Believes parents should prohibit kids from dating
According to Elizabeth Gershoff, these findings appear to challenge the notion that corporal punishment is "good" for children, even in cultures with histories of violence.Researchers have found that while the use of corporal punishment predicts variation in children's aggression less strongly in countries where there is more social acceptance of it, cultures in which corporal punishment is more accepted have higher overall levels of societal violence. Straus at the University of New Hampshire found that children across numerous cultures who were spanked committed more crimes as adults than children who were not spanked, regardless of the quality of their relationship to their parents.They strongly favor it and believe in its effectiveness; they were themselves physically punished as children; they have a cultural background, namely their religion, their ethnicity, and/or their country of origin, that they perceive approves of the use of physical punishment; they are socially disadvantaged, in that they have low income, low education, or live in a disadvantaged neighborhood; they are experiencing stress (such as that precipitated by financial hardships or marital conflict), mental health symptoms, or diminished emotional well-being; they report being frustrated or aggravated with their children on a regular basis; they are under 30 years of age; the child being punished is a preschooler (2-5 years old); [and] the child's misbehavior involves hurting someone else or putting themselves in danger.Parents tend to use corporal punishment on children out of a desire for obedience, both in the short and long term, and especially to reduce children's aggressive behaviours.Parents commonly resort to spanking after losing their temper, and most parents surveyed expressed significant feelings of anger, remorse, and agitation while physically punishing their children.According to the AAP, "These findings challenge most the notion that parents can spank in a calm, planned manner".In a 2005 study, findings from China, India, Italy, Kenya, the Philippines, and Thailand revealed differences in the reported use of corporal punishment, its acceptance in society, and its relation to children’s social adjustment.Where corporal punishment was perceived as being more culturally accepted, it was less strongly associated with aggression and anxiety in children.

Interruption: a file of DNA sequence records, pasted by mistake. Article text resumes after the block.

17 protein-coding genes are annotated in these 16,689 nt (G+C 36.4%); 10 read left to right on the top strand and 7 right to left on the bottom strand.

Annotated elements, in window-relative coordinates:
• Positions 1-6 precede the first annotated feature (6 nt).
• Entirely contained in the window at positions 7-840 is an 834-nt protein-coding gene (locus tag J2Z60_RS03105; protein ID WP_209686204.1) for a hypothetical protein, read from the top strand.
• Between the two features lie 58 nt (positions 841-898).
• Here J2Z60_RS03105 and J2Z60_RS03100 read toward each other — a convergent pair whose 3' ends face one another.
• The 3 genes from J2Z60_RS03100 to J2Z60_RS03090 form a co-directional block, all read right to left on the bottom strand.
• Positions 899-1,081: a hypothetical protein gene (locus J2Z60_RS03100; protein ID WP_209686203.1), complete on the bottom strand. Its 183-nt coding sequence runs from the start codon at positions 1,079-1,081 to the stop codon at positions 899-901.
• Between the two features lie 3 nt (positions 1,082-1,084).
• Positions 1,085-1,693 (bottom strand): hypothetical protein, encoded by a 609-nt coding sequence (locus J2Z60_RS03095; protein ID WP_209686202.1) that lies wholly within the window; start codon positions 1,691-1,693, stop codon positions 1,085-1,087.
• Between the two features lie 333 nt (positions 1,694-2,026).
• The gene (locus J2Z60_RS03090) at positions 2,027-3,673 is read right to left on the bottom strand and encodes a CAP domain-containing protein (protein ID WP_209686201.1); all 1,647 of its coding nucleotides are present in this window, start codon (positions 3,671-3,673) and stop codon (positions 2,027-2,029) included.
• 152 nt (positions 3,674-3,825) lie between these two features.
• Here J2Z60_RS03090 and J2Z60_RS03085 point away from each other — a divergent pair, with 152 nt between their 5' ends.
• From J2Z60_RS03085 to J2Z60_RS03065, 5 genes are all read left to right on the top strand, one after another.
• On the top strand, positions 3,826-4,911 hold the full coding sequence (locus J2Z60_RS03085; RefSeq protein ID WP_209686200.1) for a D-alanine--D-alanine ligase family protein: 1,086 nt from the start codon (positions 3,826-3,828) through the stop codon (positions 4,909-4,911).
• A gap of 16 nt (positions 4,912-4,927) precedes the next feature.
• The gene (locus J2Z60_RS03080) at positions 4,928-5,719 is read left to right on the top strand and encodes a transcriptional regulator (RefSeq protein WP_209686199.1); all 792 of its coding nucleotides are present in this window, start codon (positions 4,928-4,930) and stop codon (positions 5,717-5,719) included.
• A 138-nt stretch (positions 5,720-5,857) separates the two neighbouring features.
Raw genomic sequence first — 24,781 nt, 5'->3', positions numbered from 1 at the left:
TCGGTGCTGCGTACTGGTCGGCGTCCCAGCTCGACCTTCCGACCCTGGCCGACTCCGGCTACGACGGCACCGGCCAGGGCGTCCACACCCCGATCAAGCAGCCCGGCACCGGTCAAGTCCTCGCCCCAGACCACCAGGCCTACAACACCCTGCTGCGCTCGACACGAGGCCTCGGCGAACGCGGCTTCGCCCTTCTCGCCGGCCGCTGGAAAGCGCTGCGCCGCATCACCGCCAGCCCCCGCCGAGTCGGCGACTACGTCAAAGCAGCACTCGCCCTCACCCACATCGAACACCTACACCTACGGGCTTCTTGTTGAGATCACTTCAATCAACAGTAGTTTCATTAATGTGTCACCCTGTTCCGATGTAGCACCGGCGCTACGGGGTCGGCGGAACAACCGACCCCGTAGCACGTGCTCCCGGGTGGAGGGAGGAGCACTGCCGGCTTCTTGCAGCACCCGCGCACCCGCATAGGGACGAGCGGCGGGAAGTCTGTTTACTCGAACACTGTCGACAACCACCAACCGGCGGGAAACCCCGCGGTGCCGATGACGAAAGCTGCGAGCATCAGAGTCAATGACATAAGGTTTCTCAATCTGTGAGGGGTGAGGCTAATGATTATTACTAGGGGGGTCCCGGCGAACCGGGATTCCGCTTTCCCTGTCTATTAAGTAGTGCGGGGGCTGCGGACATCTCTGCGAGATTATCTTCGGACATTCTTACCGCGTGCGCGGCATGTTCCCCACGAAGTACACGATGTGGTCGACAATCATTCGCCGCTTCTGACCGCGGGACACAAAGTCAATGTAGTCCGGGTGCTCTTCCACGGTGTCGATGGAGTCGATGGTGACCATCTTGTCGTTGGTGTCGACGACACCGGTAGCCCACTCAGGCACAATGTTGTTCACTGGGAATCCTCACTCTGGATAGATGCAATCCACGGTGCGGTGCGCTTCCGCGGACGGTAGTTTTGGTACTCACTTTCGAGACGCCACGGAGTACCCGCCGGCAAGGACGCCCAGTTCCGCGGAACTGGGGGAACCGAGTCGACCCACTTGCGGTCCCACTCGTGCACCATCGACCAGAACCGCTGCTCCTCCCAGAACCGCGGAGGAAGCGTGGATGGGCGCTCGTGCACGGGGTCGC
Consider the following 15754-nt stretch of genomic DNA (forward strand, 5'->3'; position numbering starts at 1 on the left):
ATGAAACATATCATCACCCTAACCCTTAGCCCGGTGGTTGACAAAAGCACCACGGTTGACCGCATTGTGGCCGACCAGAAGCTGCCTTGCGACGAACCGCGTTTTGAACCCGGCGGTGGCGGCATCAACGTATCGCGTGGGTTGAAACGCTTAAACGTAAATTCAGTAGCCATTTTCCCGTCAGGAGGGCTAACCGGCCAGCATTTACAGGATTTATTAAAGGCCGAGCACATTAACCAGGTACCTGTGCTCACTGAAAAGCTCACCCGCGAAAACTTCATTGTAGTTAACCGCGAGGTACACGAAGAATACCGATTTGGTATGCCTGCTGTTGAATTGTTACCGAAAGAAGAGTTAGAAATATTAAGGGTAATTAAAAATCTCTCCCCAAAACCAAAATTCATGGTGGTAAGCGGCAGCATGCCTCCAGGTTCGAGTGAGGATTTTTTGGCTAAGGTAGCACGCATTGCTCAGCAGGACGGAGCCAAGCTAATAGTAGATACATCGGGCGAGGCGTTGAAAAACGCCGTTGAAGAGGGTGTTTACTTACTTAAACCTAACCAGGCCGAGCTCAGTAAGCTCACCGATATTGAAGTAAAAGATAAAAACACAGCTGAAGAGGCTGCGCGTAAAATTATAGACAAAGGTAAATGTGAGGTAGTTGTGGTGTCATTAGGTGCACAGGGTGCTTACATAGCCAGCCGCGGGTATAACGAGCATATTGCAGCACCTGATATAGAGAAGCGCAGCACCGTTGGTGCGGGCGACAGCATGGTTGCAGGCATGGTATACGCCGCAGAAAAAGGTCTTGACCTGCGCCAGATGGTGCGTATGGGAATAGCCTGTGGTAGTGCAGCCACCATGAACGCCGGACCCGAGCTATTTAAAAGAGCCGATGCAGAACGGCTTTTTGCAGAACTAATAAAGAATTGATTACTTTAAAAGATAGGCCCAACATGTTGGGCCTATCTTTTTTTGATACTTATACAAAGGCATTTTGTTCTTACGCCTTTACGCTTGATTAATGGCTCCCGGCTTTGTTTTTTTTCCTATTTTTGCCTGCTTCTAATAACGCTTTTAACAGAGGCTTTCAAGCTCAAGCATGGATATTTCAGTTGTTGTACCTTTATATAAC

Favorable attitudes toward the use of physical punishment are also a significant predictor of its use.This despite a significant body of evidence that physically punishing children tends to have the opposite effect, namely, a decrease in long-term compliance and an increase in aggression.Other reasons for parents' use of physical punishment may be to communicate the parent's displeasure with the child, to assert their authority, and simple tradition.Social acceptance of corporal punishment is high in countries where it remains lawful, particularly among more traditional groups.In many cultures, parents have historically been regarded as having the right, if not the duty, to physically punish misbehaving children in order to teach appropriate conduct.
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International human-rights and treaty bodies such as the Committee on the Rights of the Child, the Council of Europe, and the Inter-American Commission on Human Rights have advocated an end to all forms of corporal punishment, arguing that it violates children's dignity and right to bodily integrity.